FIG. 4A depicts a virtual application network (VAN) stack diagram for implementing a VAN in an application network in accordance with aspects of the present invention. As illustrated in this example, a VAN stack 402 designed in accordance with one implementation sits on top of and utilizes a conventional network stack 404 having a physical or Ethernet layer 406, an internet protocol (IP) layer 408 and a transport control protocol (TCP) layer 410. Whereas IP layer 408 deals with packets, TCP layer 410 enables establishment of connections and the exchange of streams of data. Further TCP layer 410 guarantees delivery of data in the same order they were sent while IP layer 408 resends lost packets and may deliver packets out of order. Firewalls, security mechanisms and other devices implemented in either or both TCP layer 410 and IP layer 408 may limit access to the overall application network until they are configured properly.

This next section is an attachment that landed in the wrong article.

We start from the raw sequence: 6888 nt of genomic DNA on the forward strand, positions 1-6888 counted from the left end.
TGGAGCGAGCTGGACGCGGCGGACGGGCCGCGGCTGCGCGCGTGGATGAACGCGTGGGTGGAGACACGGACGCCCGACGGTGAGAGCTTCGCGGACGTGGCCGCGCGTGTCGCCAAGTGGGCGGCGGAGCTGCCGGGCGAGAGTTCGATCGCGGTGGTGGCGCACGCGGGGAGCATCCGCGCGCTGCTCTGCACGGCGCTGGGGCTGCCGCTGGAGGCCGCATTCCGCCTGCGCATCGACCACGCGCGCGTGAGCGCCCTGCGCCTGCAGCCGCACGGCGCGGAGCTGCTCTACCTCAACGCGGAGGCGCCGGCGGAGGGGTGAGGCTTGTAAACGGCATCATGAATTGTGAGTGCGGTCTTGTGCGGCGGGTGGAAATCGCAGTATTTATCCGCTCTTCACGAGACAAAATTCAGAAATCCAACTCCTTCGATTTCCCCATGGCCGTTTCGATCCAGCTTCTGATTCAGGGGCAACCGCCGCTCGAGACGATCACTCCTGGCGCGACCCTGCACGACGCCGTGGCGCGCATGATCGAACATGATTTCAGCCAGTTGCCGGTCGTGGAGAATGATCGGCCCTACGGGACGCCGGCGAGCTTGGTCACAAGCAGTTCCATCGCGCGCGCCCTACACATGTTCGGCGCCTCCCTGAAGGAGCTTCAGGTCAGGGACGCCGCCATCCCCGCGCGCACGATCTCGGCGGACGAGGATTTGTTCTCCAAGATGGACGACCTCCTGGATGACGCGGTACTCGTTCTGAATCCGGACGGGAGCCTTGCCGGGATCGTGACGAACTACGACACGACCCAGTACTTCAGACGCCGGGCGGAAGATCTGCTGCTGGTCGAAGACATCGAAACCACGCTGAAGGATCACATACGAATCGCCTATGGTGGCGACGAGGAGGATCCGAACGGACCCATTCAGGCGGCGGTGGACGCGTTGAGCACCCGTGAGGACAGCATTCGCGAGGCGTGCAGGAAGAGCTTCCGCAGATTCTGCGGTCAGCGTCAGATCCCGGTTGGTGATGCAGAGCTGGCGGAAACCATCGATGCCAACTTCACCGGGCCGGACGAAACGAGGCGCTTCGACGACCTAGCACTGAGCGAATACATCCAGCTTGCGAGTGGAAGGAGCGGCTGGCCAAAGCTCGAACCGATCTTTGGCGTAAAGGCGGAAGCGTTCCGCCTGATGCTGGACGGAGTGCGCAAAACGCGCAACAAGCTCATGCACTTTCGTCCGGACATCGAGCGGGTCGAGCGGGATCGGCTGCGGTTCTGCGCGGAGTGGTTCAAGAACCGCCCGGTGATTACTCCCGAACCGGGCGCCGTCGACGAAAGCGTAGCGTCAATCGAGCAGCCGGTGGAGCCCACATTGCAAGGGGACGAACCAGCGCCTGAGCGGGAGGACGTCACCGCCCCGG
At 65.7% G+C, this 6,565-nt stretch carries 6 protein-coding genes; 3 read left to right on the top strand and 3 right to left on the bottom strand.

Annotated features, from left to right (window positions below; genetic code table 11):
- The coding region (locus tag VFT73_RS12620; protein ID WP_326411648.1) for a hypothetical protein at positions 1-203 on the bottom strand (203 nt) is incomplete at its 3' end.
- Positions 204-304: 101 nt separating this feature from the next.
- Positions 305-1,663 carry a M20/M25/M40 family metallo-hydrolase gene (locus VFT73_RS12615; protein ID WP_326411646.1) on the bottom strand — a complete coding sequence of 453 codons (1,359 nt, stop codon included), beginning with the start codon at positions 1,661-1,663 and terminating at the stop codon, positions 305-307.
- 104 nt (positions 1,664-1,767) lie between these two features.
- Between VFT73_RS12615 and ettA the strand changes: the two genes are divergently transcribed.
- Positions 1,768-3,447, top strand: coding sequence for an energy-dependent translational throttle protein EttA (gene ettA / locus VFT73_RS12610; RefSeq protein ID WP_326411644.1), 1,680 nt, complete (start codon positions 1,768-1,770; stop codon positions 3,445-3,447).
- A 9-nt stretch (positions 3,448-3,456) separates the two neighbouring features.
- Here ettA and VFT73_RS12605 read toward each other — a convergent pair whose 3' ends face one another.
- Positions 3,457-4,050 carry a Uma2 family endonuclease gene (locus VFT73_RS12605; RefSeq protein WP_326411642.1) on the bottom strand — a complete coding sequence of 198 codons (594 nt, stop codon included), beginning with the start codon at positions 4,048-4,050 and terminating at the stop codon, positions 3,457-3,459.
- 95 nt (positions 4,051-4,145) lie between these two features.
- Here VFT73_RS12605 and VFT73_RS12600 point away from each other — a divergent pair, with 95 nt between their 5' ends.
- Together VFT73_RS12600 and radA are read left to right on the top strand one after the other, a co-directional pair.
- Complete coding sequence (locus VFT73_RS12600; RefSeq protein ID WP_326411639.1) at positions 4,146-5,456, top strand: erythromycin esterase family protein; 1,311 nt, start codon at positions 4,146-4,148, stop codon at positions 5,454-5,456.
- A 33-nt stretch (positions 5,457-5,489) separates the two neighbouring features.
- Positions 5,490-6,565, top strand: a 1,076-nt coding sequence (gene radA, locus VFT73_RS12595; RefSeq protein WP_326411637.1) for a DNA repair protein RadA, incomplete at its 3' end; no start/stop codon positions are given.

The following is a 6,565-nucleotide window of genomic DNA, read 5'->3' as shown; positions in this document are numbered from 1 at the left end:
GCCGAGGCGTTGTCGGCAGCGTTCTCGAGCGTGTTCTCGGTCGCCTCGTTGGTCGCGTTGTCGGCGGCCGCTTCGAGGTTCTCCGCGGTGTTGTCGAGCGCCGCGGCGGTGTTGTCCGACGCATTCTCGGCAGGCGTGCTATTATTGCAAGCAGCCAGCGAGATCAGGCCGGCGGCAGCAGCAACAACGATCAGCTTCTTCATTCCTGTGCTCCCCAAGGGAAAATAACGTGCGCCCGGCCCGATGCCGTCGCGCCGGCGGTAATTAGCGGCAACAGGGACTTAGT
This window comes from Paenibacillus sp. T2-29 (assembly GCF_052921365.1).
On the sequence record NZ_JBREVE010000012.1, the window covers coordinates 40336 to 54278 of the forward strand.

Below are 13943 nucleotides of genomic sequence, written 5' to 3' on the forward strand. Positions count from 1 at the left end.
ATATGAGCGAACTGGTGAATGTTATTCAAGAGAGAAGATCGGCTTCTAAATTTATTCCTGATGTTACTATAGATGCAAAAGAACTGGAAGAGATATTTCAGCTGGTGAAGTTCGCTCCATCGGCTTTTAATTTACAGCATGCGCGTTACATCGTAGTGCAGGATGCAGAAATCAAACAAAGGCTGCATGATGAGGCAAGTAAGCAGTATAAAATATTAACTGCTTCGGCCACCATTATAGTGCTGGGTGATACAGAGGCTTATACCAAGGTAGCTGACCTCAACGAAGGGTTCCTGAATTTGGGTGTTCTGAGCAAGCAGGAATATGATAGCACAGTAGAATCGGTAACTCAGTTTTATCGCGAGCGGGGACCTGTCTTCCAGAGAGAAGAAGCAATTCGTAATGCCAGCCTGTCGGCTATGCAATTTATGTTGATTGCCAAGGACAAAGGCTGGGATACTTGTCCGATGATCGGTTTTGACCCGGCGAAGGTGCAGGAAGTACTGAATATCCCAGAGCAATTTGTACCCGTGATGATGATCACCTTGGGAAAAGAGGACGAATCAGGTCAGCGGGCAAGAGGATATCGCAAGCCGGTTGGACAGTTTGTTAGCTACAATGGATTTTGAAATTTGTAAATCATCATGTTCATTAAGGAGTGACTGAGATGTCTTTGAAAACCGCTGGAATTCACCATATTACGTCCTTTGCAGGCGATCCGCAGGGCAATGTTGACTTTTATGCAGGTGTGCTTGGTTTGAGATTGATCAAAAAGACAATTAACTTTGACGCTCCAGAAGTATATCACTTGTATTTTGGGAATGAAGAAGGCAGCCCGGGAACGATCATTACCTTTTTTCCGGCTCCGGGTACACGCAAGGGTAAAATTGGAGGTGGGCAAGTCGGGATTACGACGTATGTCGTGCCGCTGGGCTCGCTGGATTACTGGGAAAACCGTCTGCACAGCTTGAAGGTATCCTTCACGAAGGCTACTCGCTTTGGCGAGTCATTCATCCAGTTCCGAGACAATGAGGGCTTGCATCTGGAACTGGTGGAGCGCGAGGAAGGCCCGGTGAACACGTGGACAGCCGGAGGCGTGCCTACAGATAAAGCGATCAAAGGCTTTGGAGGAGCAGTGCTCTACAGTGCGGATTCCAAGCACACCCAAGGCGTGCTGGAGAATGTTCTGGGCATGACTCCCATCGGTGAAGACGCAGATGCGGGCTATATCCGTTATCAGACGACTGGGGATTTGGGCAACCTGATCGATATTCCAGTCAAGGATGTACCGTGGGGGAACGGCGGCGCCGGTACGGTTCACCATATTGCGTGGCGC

VAN stack 402 establishes at least one connection to the application network through conventional network stack 404 and facilitates subsequent communication between an orchestrated application and the underlying conventional network. The example VAN stack 402 virtualizes access to conventional network stack 404 through a sysnet layer 412. Sysnet layer 412 provides a data to the underlying conventional network 404 in a manner acceptable to the firewall, security and other mechanisms, if any, of conventional network 404. Instead of requiring multiple connections for each application, sysnet layer 412 combines packets from multiple applications and passes them through at least one network connection to the underlying conventional network stack 404.